What Is a Healthy Diet?

What we eat does have an enormous impact on our health. Fat, cholesterol and salt are all linked to heart disease and stroke and we can moderate their impact by making healthy food choices. A good basic approach to healthy eating is to eat and drink in moderation and to make smart food choices that provide a wellbalanced diet. According to the American Heart Association, your daily diet should have:

  • 30% or less of total calories from fat.
  • No more than 7% to 10% of total calories from saturated fat.
  • Less than 200 to 300 milligrams of cholesterol.
  • No more than 2300 milligrams of sodium.


  • Choose whole grain products at least 3 of the 6 recommended daily servings.
  • Look for whole grain cereals and breads with 3 or more grams of fiber per serving.
  • Choose whole grain pasta, rice, cereals, breads and crackers for more fiber and with little or no added fats.


  • Eat 3 to 5 servings of fruits each day.
  • Avoid fruits in heavy syrups. They should be packed in their own juice or water.
  • Fresh fruits have higher fiber than canned fruits.
  • Look for juices that contain 100% juice.


  • Eat 3 - 5 servings of vegetables each day.
  • Choose a variety of vegetables including dark green, red or orange colored vegetables.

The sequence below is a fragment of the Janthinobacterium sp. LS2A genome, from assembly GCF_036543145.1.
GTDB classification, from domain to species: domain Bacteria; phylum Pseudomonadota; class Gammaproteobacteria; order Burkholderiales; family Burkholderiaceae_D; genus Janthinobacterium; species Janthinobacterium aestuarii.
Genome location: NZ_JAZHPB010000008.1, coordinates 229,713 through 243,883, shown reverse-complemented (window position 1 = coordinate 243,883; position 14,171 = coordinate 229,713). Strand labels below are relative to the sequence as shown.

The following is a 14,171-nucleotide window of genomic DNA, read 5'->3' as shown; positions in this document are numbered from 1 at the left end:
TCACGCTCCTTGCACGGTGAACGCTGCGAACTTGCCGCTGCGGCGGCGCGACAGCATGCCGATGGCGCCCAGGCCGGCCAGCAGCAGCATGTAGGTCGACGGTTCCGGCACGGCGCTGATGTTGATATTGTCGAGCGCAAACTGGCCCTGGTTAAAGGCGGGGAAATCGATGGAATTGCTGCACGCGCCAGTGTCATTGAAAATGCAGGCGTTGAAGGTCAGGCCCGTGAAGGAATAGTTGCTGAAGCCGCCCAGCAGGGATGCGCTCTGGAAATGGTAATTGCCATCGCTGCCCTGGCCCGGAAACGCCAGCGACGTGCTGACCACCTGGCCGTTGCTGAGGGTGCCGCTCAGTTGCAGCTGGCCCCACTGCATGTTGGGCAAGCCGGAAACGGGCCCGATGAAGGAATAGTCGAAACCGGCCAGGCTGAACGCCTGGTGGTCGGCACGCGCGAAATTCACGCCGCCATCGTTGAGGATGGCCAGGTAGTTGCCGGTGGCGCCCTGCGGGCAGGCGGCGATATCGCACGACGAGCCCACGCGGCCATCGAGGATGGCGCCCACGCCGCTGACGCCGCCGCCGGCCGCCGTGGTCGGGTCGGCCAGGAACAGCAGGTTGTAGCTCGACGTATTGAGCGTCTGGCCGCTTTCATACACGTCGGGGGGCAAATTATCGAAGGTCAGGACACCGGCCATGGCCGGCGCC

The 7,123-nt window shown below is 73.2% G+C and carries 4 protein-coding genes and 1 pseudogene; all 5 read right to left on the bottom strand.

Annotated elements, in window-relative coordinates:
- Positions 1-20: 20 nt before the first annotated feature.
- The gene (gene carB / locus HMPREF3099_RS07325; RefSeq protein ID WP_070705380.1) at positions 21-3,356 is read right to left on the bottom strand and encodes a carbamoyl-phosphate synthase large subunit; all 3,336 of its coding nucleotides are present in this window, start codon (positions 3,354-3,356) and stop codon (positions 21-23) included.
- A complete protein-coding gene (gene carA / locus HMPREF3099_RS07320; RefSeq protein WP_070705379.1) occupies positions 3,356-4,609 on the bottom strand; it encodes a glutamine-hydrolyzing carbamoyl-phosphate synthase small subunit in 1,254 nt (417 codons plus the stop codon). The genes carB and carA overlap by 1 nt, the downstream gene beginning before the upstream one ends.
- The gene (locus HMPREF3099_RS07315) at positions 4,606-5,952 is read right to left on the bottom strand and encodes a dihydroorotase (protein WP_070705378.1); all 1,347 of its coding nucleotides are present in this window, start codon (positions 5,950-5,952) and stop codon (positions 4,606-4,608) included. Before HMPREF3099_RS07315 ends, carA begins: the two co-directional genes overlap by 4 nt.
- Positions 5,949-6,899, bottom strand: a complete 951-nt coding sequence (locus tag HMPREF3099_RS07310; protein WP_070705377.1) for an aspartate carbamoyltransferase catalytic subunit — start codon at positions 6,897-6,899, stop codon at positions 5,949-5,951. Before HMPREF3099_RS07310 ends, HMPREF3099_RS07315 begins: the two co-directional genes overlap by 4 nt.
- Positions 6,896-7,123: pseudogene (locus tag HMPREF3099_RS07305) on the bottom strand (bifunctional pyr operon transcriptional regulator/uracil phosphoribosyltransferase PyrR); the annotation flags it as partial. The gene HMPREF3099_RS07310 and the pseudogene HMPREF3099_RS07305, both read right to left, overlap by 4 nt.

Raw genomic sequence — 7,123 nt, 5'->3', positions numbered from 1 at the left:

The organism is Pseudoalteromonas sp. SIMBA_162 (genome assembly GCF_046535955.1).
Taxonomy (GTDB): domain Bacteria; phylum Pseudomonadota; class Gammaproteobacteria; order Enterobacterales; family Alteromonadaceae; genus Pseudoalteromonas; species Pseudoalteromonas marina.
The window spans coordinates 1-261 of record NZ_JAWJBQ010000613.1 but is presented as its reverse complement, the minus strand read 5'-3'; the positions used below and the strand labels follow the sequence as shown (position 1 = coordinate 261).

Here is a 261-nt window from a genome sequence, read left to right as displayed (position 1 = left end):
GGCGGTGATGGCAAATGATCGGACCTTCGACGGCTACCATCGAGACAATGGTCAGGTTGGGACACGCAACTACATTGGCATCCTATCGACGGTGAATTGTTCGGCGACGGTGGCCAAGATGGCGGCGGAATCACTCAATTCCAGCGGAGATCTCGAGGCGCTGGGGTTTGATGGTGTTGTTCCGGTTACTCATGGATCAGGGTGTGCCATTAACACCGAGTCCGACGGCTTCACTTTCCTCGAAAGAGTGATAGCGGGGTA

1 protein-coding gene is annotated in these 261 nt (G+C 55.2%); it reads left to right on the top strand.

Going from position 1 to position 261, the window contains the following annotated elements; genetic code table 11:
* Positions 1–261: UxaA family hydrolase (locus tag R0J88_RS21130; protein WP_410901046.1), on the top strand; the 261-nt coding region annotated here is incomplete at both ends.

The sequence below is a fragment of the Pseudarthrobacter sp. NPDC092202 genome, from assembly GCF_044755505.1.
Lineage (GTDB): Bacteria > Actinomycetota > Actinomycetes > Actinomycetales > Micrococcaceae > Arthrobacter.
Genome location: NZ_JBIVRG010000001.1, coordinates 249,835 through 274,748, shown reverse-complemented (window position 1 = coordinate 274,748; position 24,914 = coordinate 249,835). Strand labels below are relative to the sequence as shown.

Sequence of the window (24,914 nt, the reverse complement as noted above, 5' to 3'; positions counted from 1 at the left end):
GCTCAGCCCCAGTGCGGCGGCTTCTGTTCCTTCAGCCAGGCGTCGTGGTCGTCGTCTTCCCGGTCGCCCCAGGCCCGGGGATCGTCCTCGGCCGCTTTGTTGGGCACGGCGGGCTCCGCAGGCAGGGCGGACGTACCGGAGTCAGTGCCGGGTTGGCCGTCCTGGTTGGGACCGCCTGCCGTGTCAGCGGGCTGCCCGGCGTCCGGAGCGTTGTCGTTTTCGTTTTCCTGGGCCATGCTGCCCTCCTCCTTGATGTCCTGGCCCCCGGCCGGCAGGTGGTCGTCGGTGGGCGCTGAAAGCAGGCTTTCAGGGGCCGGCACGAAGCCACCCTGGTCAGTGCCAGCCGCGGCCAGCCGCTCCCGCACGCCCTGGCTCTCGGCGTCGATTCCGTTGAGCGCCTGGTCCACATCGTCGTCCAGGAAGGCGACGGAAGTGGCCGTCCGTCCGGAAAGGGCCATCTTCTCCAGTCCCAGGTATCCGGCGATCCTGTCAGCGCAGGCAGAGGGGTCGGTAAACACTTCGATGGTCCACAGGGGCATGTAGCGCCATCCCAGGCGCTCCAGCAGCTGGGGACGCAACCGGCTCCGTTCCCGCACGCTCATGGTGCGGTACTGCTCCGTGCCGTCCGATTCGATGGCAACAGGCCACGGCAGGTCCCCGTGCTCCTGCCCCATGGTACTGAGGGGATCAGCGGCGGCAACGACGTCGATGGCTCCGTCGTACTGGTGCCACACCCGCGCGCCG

• When possible choose fresh or frozen with no salt added.
  • Rinse and drain canned vegetables before using.

Dairy Products

  • Choose products with skim, 1/2% or 1% milk.
  • Choose reduced fat cheeses.
  • Choose low fat milk products.
  • Substitute fat free coffee creamers, nonfat frozen yogurt, ice milk, or ice cream.

Protein Sources

  • Choose ground beef that is at least 90% lean.
  • Choose round, loin, or flank cuts of beef, pork or other red meats.
  • Canadian bacon is much lower in fat than regular bacon.
  • Choose fish or chicken canned in water rather than oil.
  • Dried beans and lentils are fat free.
  • Use egg whites or egg substitutes.
  • Remove the skin from poultry to cut the fat in half.

Fats and Oils

  • Choose peanut, olive or canola oil.
  • Choose reduced fat for fat free salad dressings.
  • Select margarines that have less than 1/2 gm trans fat per serving.

Vitamin Sources

  • Vitamin A - Carrots, sweet potatoes, cantaloupe, butternut squash, and dried apricots
  • Vitamin B12 - Milk, cheese, yogurt, eggs, and all types of meat
  • Vitamin C - Citrus fruits, fruit juices, strawberries, fresh peppers, broccoli, kale and kiwi
  • Vitamin E - Almonds, sunflower seeds, peanut butter, tomato juice, and olive oil
  • Folic Acid - Broccoli, dried beans, fish, beef, spinach, asparagus, peas and orange juice